AS I always advocate for savings and investment, hence encouraging people to take a loan will be my last preference.
My ultimate slogan remains to be a ‘debt free lifestyle’, but in reality things are quite afar and thus I have to recognize the presence of ‘debt’ in our day-to-day life. Whether we like it or not but for sure ‘debt’ has become an integral part of our day-to-day life.
Nowadays, there are so many easy loans available in the market and people are falling prey to them quite recklessly. So if ‘debt’ is an unavoidable factor in our life then we have to find ways to deal with it such that we can guard ourselves from ill effects of the ‘debt’ or at least minimize its adverse impact.
This is where I want to introduce categorization of the ‘debt’ into good debt and bad debt. While on this it is important to clarify that here the use of the term – good debt and bad debt is not on the lines based on which bank classifies its loan portfolio.
We all know that in the banking parlance, the ‘bad debt’; means those loans which are outstanding for a long time and thus unrecoverable. Contrary to this, for a bank ‘good debt’ means a loan which is being serviced by the borrower as per the payment schedule, and without any default.
Leaving aside the banking terminology, the term good debt and bad debt mentioned in our today’s article carries a different meaning. Here these terms are used from an individual’s perspective to understand the difference between a good debt and bad debt.
Thus before you sign on the dotted lines [for taking a loan], pause for a moment to determine whether the loan you are taking will turn out to be a good debt or bad debt. How do we know which debt transaction is going to be good for us and which ones will be bad, and thus to be avoided?
There are many factors which need to be considered to determine this classification of the debt. Naturally, debts are neither good nor bad; it all depends on how you use them in your life. If used well, debt can help you succeed financially to live a fulfilled & dignified life.
And conversely, if the debt is not used well then it can make someone’s life as ‘hell’. This is where you can see the importance of classifying our debt requirements between good and bad. A good use of debt is when you borrow to purchase an appreciating asset such as land, house or to stock your business.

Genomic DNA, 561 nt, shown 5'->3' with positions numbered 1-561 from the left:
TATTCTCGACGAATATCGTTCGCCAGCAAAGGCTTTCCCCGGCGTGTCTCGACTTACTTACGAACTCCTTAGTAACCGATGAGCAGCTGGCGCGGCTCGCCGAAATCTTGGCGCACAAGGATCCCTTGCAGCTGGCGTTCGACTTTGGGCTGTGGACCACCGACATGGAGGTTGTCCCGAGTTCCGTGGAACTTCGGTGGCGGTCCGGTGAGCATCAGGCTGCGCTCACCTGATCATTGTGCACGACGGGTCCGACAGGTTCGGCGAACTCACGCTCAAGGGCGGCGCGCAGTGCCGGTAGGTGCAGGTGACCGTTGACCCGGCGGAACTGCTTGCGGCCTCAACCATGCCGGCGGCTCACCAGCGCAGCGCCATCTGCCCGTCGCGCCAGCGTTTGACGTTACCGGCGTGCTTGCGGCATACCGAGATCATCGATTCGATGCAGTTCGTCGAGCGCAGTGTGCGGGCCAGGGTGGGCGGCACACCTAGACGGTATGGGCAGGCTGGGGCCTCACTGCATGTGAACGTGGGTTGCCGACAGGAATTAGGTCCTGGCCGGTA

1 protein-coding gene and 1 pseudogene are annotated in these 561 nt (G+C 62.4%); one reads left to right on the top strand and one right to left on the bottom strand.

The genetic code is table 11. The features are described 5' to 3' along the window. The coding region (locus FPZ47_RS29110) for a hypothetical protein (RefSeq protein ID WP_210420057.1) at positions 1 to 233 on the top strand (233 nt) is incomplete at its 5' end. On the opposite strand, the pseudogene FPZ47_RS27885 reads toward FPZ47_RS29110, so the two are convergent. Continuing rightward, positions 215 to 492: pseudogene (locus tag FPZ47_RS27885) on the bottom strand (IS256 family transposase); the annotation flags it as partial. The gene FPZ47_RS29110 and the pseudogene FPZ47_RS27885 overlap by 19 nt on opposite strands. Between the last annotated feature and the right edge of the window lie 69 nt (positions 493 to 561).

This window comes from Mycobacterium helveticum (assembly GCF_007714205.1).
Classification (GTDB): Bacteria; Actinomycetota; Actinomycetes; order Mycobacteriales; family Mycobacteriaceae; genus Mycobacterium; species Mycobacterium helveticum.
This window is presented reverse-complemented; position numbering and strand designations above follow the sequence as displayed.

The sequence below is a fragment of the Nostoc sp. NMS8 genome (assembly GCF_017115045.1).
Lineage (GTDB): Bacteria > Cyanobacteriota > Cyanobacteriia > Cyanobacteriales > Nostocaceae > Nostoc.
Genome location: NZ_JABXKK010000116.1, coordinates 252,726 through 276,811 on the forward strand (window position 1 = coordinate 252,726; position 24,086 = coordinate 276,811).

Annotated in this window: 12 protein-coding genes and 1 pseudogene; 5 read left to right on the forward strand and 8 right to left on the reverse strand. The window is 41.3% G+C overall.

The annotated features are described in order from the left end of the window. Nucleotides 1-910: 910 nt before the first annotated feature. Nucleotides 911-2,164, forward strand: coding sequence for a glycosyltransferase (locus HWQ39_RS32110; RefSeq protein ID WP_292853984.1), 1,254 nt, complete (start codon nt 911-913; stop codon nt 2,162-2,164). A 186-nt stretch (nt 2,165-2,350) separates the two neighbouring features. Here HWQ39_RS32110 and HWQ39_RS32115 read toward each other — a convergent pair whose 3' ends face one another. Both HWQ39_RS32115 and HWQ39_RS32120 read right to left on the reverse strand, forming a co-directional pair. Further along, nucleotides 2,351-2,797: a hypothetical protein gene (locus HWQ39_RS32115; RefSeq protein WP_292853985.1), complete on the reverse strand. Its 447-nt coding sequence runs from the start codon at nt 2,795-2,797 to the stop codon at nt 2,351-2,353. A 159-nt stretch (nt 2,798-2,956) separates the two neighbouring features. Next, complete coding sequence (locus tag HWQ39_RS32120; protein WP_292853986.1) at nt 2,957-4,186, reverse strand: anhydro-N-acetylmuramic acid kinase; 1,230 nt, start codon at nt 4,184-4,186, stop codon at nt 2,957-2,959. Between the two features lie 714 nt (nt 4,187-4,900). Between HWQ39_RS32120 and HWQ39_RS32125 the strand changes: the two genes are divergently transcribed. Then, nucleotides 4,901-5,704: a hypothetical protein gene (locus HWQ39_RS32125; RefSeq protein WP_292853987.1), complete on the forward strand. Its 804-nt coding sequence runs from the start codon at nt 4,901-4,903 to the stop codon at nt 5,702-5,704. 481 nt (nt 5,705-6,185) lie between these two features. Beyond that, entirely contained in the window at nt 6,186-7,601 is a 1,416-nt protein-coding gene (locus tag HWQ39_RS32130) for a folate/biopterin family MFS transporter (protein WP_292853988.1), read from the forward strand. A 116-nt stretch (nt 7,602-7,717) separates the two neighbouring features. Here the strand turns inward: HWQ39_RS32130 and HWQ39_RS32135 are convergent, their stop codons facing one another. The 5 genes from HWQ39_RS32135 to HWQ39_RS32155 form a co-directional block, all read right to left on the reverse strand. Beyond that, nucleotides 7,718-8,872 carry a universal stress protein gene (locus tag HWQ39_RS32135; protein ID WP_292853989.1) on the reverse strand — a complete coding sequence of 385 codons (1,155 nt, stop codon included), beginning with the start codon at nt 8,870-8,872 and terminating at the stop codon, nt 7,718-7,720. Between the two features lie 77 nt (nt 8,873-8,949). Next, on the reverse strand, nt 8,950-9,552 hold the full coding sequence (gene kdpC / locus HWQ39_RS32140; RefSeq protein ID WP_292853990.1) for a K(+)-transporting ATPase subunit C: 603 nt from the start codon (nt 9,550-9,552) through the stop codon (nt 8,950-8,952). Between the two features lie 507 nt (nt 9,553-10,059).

Such debts help you to make money, record growth in your business leading to betterment of your life. Similarly you can also borrow money and invest in your life by paying for a professional course, attending seminars, or buying self-help books.
This is another form of investment on which you will reap rich dividends in the days to come. So education loans whether for self or any family member are to be considered as good debts provided the end beneficiary takes the education seriously?
It can’t happen that you have taken a loan to send your child to an overseas university where the Child instead of concentrating on the education indulges is wasting money on unnecessary material things. A debt is bad when you borrow to buy a depreciating asset or to finance a lifestyle that you can’t afford.
It is not good to borrow to buy things like telephone handsets, cloths, home improvement and other luxurious goods. If at all you have to borrow, then do so to satisfy your “needs” and not ‘wants’. A car, a computer and other machines may be an asset or a liability depending on how you use them.
If you use them as a working tool, then they will aid you to make more money else they will stand as a liability on your income. Remember, ‘good debts’ often can turn into bad debts if misapplied. This is where discipline and wisdom comes in.
Most of the people who are in debt today took them with good intentions but things did not go as planned. You need to be very cautious when taking debts because they are like a double-edged sword. They cut both sides and if you do not handle them by the ‘handlebar’, then they will severe cut your hand.
Another important factor which you should consider while taking a loan is ‘cost of capital’ and ‘return on capital’. If you can generate returns on the deployed capital at a higher rate than the implied ‘cost of capital’, then this will be a perfect example of a ‘good debt’.
So always keep the end utilization of the debt money in mind. If your debt do not conform to this rule, then regardless of the purpose, you are either straining or you are at the risk of straining and running out of control to plunge into a debt trap.